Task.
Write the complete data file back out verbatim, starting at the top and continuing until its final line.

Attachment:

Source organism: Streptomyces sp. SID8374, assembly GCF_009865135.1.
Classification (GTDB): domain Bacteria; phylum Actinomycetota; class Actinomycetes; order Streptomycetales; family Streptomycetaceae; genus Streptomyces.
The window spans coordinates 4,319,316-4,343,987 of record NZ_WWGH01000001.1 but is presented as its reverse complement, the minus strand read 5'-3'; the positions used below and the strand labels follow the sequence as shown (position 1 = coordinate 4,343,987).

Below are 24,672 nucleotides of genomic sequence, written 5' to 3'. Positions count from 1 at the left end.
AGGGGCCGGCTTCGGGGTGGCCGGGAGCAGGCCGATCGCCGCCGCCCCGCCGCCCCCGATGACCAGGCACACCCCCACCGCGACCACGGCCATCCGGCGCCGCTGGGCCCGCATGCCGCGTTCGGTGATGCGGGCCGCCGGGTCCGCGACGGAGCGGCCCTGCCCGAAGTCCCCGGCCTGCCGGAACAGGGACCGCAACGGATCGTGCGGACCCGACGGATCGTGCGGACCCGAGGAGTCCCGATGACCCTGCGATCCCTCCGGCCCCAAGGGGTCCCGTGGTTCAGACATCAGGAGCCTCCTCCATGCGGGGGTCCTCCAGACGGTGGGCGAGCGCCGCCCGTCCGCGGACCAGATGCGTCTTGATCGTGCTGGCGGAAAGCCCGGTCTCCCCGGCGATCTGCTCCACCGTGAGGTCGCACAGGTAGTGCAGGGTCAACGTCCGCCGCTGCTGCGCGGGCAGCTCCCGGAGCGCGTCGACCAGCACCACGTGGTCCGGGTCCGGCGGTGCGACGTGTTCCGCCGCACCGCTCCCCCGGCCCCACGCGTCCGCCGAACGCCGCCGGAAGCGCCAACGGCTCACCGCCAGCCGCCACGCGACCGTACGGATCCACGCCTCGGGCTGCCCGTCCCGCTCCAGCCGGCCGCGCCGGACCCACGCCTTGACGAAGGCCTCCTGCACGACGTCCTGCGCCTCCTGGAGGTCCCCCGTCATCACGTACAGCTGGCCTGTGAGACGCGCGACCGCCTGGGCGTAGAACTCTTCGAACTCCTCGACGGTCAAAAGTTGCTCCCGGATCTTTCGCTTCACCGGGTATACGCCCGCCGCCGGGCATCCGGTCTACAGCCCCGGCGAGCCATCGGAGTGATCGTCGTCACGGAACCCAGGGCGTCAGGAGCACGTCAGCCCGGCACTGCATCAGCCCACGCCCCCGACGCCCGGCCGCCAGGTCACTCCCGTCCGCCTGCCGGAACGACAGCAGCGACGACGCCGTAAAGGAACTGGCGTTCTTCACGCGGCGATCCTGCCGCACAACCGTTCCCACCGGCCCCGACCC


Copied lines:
Source organism: Streptomyces sp. SID8374, assembly GCF_009865135.1.
Classification (GTDB): domain Bacteria; phylum Actinomycetota; class Actinomycetes; order Streptomycetales; family Streptomycetaceae; genus Streptomyces.
The window spans coordinates 4,319,316-4,343,987 of record NZ_WWGH01000001.1 but is presented as its reverse complement, the minus strand read 5'-3'; the positions used below and the strand labels follow the sequence as shown (position 1 = coordinate 4,343,987).

Below are 24,672 nucleotides of genomic sequence, written 5' to 3'. Positions count from 1 at the left end.
AGGGGCCGGCTTCGGGGTGGCCGGGAGCAGGCCGATCGCCGCCGCCCCGCCGCCCCCGATGACCAGGCACACCCCCACCGCGACCACGGCCATCCGGCGCCGCTGGGCCCGCATGCCGCGTTCGGTGATGCGGGCCGCCGGGTCCGCGACGGAGCGGCCCTGCCCGAAGTCCCCGGCCTGCCGGAACAGGGACCGCAACGGATCGTGCGGACCCGACGGATCGTGCGGACCCGAGGAGTCCCGATGACCCTGCGATCCCTCCGGCCCCAAGGGGTCCCGTGGTTCAGACATCAGGAGCCTCCTCCATGCGGGGGTCCTCCAGACGGTGGGCGAGCGCCGCCCGTCCGCGGACCAGATGCGTCTTGATCGTGCTGGCGGAAAGCCCGGTCTCCCCGGCGATCTGCTCCACCGTGAGGTCGCACAGGTAGTGCAGGGTCAACGTCCGCCGCTGCTGCGCGGGCAGCTCCCGGAGCGCGTCGACCAGCACCACGTGGTCCGGGTCCGGCGGTGCGACGTGTTCCGCCGCACCGCTCCCCCGGCCCCACGCGTCCGCCGAACGCCGCCGGAAGCGCCAACGGCTCACCGCCAGCCGCCACGCGACCGTACGGATCCACGCCTCGGGCTGCCCGTCCCGCTCCAGCCGGCCGCGCCGGACCCACGCCTTGACGAAGGCCTCCTGCACGACGTCCTGCGCCTCCTGGAGGTCCCCCGTCATCACGTACAGCTGGCCTGTGAGACGCGCGACCGCCTGGGCGTAGAACTCTTCGAACTCCTCGACGGTCAAAAGTTGCTCCCGGATCTTTCGCTTCACCGGGTATACGCCCGCCGCCGGGCATCCGGTCTACAGCCCCGGCGAGCCATCGGAGTGATCGTCGTCACGGAACCCAGGGCGTCAGGAGCACGTCAGCCCGGCACTGCATCAGCCCACGCCCCCGACGCCCGGCCGCCAGGTCACTCCCGTCCGCCTGCCGGAACGACAGCAGCGACGACGCCGTAAAGGAACTGGCGTTCTTCACGCGGCGATCCTGCCGCACAACCGTTCCCACCGGCCCCGACCC